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The science-fiction tale, Espiral, is set in 2049 in Colombia and sees two childhood friends exchange messages across an ideological divide.

Story explores complex tale of Colombian forests

The impact of social and political systems on Colombian forests is explored through a short story from a collaboration between Natural Environment Research Council (NERC) and Hay Festival.

The destruction and degradation of forests in Colombia is not simply down to a lack of understanding about conservation.

Instead, it is a long and intertwined history of politics, conflict and economics that threatens the resilience of these fragile eco-systems.

Now these complexities have been translated into a story by Colombian writer and activist Juan Cárdenas as part of Trans.MISSION II, a global project from NERC (a part of UK Research and Innovation) and Hay Festival, which pairs leading environmental researchers with award-winning storytellers to communicate cutting-edge science.

The science-fiction tale, Espiral, is set in 2049 in Colombia and sees two childhood friends exchange messages across an ideological divide.

One now works for “The Reserve” – a large scale mining operation in the Serranía de las Quinchas posing as a conservation project – while the other lives in one of the displaced communities on its fringe.

Cárdenas based the story on deforestation research led by Dr Ted Feldpausch, Dr Dunia Urrego, Professor Toby Pennington and Dr Lina Mercado, all of the Global Systems Institute at the University of Exeter, and Dr Naomi Millner, from the University of Bristol.

Their project, BioResilience: Biodiversity resilience and ecosystem services in post-conflict socio-ecological systems, examines the long-term resilience of Colombian forest ecosystems and aims to improve understanding of the implications of its loss or degradation for Colombian society.

Telling the story of the forest

Espiral was launched at Hay Festival Cartegena in Colombia (30 January-2 February 2020) and in the UK at the digital Hay Festival (24 May 2020) with an interview with Dr Feldpausch and Dr Millner. At the start of the project, Dr Millner admits she was initially “cautious about the idea” of using a simple story to communicate the complex contexts of their work in Colombia.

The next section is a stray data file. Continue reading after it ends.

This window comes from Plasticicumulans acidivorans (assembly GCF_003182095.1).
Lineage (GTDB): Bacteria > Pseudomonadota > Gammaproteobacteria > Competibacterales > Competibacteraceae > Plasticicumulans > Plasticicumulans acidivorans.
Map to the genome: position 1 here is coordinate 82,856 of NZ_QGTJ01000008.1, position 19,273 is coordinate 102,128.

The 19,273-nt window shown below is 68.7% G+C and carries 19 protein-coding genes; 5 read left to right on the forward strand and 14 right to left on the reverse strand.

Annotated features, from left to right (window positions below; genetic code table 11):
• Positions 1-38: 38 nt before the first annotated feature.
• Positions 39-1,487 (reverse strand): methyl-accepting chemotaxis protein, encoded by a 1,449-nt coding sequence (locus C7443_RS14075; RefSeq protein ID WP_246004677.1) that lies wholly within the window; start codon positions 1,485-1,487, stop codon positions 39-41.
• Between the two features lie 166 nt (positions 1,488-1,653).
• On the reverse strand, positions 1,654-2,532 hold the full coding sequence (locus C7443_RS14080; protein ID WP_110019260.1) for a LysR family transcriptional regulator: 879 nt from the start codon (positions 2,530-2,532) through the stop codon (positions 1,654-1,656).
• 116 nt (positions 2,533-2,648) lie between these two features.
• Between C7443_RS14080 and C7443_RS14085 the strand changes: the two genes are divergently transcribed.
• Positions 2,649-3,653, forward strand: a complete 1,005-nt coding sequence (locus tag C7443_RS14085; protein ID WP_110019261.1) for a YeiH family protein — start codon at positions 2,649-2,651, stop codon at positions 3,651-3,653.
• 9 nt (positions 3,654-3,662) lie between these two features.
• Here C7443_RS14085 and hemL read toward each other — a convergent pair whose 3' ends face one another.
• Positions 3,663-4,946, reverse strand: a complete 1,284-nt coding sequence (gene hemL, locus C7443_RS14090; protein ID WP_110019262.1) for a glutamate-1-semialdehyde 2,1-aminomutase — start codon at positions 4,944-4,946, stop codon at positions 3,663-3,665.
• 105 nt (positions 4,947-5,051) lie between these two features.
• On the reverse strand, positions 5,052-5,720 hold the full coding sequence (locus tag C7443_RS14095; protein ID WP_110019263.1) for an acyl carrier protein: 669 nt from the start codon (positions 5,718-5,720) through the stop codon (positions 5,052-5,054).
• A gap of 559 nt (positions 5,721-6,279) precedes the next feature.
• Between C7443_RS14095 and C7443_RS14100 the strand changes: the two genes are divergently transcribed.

“There’s a long history of political conflict and, even further back, colonisation, which affects who gets to decide what and how,” she said,

“For example, in Serrania de las Quinchas the area is a protected natural park, but the people who live there were never consulted about where the borders should be. Even now they haven’t been fully informed about the implications of the zoning plans on their lives and economies.

“Juan worked to capture this by narrating part of the political backdrop to conservation. It’s his take on some of the forces and disagreements that shape conservation in Colombia today. He has shared that grasp of complexity and has taught us new tools for describing or telling without being reductive.”

Interpreting research

Cárdenas, who has worked extensively with Afrocolombian and indigenous communities mapping oral traditions, accompanied the BioResilience Exeter-Bristol team on several fieldwork trips in the forests, and used both their research methods and findings to inform his creative writing.

And while the sterilised imprints of forest animals that inhabit his story represent a dystopian future, many of the other issues – such as displacement, data collection and storage, and conflict – are rooted in fact.

In addition, acclaimed author and illustrator Chris Haughton has created an innovative new animation by this research.

Dr Feldpausch said: “It was fascinating to bring together the physical science with arts and humanities with the science-fiction story with Juan, since our BioResilience research project in Colombia is jointly funded by NERC and the UK Arts and Humanities Research Council.

“The story is one of several approaches we are taking to communicate our research in new ways to a wider global public audience.

“We were able to interact with a completely new audience through the Hay Festival at Cartagena, Colombia and in Wales.

“This then led to us working with Chris Haughton to develop an animation which brings our research to life in vivid images to show what we are studying and why it is important to conserve forests and biodiversity to ensure all habitats and communities thrive.”

Engaging the public

At a time of unprecedented interest in how human actions affect the environment, Trans.MISSION II is a series of collaborations that aim to increase public understanding of these complex issues in a way that both engages and informs.

As well as the Colombian project, a Peruvian strand culminated at Hay Festival Arequipa (7-10 November 2019) with the launch of Glacier Shallap, a short play from writer and actress Erika Stockholm drawing on the work of Cabot Institute’s Professor Jemma Wadham and her team of glaciology experts in the High Andes.

The UK project – Day Zero and Chips – sees British writer and journalist Patrice Lawrence interpret the water scarcity research of scientists Dr Sarah Ayling and Professor Lindsey McEwan from the Department of Geography and Environmental Management at the University of the West of England, Bristol, at Hay Festival Digital (18-31 May 2020).

Download a PDF of the story: English (PDF, 1.2MB) / Spanish (PDF, 1.2MB)

Date: 10 June 2020

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